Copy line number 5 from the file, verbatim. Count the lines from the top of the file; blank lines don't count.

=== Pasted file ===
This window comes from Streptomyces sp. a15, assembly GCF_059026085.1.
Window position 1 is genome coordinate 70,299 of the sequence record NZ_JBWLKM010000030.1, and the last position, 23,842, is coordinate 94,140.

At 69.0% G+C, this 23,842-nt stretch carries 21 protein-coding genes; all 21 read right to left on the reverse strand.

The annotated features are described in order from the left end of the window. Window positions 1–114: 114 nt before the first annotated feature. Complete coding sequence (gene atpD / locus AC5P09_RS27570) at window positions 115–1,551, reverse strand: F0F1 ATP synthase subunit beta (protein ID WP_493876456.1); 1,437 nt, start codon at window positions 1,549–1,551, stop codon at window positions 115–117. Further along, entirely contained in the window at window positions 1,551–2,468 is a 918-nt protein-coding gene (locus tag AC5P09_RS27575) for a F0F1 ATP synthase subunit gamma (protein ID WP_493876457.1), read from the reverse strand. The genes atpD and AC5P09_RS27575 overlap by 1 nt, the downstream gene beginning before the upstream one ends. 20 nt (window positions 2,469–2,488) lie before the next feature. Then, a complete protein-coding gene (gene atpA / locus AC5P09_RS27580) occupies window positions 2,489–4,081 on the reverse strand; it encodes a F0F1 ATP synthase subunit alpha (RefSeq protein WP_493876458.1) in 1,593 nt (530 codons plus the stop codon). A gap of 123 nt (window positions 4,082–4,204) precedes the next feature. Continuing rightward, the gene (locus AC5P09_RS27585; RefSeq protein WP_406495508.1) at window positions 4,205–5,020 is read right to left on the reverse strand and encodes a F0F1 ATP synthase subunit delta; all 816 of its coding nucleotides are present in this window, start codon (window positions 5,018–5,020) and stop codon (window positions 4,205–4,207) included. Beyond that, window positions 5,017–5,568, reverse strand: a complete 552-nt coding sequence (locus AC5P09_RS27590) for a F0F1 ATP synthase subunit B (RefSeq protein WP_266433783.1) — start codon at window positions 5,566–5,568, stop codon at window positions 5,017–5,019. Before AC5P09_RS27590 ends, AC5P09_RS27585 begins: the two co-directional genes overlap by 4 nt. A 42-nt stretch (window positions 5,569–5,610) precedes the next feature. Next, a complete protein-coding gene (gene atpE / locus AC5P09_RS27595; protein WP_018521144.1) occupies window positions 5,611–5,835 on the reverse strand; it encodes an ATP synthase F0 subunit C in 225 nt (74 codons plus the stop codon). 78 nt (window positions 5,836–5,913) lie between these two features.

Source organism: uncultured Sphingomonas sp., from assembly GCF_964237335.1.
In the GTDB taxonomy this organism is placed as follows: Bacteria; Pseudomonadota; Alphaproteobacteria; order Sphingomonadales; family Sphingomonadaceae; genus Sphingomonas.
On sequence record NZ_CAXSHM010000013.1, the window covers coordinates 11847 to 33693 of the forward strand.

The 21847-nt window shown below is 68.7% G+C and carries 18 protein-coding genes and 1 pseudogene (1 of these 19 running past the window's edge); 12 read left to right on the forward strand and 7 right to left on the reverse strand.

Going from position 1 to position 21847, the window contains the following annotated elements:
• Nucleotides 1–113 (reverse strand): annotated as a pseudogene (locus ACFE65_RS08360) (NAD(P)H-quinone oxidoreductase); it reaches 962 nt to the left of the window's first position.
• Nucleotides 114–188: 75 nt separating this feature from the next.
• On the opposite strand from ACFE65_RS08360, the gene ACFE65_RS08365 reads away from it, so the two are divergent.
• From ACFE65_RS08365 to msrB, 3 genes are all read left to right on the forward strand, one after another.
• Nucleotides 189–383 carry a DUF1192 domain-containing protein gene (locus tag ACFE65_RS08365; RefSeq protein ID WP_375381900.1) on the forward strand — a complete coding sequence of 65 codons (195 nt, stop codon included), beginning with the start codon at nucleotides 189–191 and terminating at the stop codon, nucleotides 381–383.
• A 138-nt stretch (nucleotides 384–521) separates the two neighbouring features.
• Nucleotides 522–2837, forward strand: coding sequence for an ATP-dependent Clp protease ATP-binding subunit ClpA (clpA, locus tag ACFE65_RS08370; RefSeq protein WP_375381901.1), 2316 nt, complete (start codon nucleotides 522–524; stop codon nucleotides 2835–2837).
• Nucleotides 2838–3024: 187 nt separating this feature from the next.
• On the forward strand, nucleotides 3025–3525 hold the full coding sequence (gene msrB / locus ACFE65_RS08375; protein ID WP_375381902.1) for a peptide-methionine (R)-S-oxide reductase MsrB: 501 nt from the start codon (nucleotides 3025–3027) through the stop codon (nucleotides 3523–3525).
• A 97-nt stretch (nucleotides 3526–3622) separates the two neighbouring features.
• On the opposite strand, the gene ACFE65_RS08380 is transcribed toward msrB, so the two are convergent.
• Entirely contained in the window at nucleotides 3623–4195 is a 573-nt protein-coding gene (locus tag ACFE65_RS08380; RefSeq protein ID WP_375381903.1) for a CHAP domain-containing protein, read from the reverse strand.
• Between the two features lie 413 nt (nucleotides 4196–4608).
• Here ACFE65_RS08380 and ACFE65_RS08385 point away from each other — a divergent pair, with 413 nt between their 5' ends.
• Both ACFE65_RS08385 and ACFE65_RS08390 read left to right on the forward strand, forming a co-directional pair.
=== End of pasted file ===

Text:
Source organism: uncultured Sphingomonas sp., from assembly GCF_964237335.1.